Guest Post: The Abridged History of Diving

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Diving looks simple at first glance. You would be forgiven for thinking there is not much to it – a fleeting act of plunging into water performed with certain panache, or a prolonged underwater activity realized thanks to humanity’s technical prowess. However, it would not have become an Olympic sport in 1904 if a degree of artful finesse was not involved. The intrinsic nuances of diving are reflected in its complicated history which can be traced back to times immemorial. If you are interested to find out more about this renowned discipline, here is the abridged history of diving.

Ancient history

Humanity adapts to its surroundings. We have hunted on land and in water long before civilization became a thing, so discerning when exactly diving became a matter of human fascination is tricky. If we are to rely on recorded history, then we need to turn to Tomba Del Tuffatore, roughly translated as the Tomb of the Diver. This is the name of a burial vault discovered south of the city of Naples, Italy, and it was named after the painted roof slab. The painting shows a representation of a young man that dives from a platform. Precise dating of the tomb rocks shows that the slab is as old as 480 BC, which means that people were fascinated by the skill and the spectacle of jumping off the high cliffs long before we might think.

Spread of popularity

However, diving’s rise of popularity as a discipline began did not begin until the middle of the 19thcentury. It spread from Germany as a competitive discipline practiced by Halloren – salt boilers who showed off their swimming and diving skills, including the bridge diving into the River Saale. Diving was already a popular daring feat practiced in Sweden. Countless scaffoldings used to be erected around big lakes and somersaulting in perfect swallow-like positions was both a challenge and a way to best the opponent.

The 19thcentury was also the time when deep diving in the proper equipment was also a reality but the usage of such equipment was mostly limited to expeditions, research and ship repairs. While it was a far cry from the sleek scuba diving gear and accessorieswe have today, functional diving dress was pretty much a standardized matter by then.

The German way

The German swimming club Neptun kick-started international diving competitions in 1882 but the turning point for the discipline came in 1904, during the Olympic Games in Saint-Louis, when they pushed for the inclusion of diving into the program. Suffice to say, they were successful. This is the year when George Sheldon, the USA contestant won the gold medal on the 10-meter platform and this was also the only year in the history of diving as an Olympic discipline when the plunge for distancewas a part of the competition.

Believe it or not, this activity requires the contestants to jump off the side of the pool as hard as they can and remain motionless, frozen in a position until they hit water. One of the reasons to exclude this discipline must have been due to the sheer ridiculousness of how certain jumps looked.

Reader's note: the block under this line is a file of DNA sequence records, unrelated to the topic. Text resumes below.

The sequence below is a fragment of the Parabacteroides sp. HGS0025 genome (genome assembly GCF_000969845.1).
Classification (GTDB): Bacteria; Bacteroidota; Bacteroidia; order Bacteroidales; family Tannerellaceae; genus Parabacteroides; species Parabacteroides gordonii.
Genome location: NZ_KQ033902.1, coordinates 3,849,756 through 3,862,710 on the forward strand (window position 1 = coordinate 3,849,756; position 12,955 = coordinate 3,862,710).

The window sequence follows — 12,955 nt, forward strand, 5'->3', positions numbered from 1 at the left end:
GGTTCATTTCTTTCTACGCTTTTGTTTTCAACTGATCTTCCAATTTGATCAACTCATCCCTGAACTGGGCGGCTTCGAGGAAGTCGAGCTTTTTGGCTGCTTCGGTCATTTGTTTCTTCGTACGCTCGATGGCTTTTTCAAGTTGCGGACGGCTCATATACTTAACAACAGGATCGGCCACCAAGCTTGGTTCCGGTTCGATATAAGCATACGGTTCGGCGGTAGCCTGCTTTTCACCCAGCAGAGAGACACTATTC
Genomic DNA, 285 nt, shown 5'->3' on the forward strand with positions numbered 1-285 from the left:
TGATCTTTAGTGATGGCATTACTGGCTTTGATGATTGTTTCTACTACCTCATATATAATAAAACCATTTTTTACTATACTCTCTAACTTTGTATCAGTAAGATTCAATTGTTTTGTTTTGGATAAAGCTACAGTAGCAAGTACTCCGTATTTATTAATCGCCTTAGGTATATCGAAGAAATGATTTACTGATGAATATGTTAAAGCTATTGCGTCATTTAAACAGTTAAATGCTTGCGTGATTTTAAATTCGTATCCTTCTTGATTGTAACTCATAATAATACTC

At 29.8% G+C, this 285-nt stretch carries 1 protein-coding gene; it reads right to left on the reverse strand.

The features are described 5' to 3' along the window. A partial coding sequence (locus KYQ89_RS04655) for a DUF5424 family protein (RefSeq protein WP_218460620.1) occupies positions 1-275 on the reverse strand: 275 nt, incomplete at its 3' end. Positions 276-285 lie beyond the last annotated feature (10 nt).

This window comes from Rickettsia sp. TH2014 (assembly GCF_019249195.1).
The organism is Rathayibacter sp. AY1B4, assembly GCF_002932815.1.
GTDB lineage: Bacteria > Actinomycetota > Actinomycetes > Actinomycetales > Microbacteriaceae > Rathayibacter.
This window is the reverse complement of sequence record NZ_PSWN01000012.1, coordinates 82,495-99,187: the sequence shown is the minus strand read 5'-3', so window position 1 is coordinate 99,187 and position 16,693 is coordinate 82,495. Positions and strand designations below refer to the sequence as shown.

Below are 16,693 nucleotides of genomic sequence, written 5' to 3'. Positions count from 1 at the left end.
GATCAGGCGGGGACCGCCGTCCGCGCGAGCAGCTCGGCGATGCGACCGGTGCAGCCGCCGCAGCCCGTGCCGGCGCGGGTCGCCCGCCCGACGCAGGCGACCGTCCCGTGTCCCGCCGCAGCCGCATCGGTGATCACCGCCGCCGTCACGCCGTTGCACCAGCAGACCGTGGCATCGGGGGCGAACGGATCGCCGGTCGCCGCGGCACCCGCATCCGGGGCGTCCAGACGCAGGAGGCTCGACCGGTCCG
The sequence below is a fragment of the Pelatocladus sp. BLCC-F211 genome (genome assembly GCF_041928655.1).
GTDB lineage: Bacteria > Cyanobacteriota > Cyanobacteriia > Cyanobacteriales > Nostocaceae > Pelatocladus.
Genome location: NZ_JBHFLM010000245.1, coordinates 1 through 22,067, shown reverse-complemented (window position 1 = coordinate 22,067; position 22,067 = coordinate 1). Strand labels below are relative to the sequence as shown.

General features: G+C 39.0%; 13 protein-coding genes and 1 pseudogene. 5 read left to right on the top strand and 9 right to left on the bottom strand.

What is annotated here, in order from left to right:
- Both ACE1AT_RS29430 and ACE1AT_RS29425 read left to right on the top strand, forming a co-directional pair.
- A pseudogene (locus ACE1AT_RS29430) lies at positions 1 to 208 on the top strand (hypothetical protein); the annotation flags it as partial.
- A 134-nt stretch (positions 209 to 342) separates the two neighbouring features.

Diving as we know it

In 1908, high diving from the tall platforms was introduced during the Olympic Games in London, and Swedish competitors pretty much dominated the competition. Rules and recommendations for judging were further refined during the FINA (Fédération Internationale de Natation Amateur) meeting in Budapest in 1914.

From that day on, the rules were accepted as an international standard, though there were certain differences in nuance. For example, Germans put an emphasis on finesse and body position while Swedes also accounted for the courageousness of the jump.

When it comes to recreational deep diving, what began as a method of observing marine life turned into a widespread activity practiced by the adventurous tourists around countless worldwide locations. While it can a daring activity practiced by adrenaline junkies, it is mostly more than safe due to the rapid development of diving gear and technology.

Naturally, diving is a term that can denote a lot of aquatic activities. On the one hand, it has been the inseparable part of human existence ever since we were forced to learn how to hunt and survive in nature or perish. On the other hand, it has become a crafty discipline, something that can be a visceral showcase of effectiveness or a fancy flaunt of skill. The sport itself has seen numerous changes throughout the years, but the beauty of it lies in the fact that its very core, its purpose remains simple and pure.

About the Author:

Diana Smith is a full time mom of two beautiful girls interested in topics related to home improvement, DIY and interior design. In her free time she enjoys reading and preparing healthy meals for her family.

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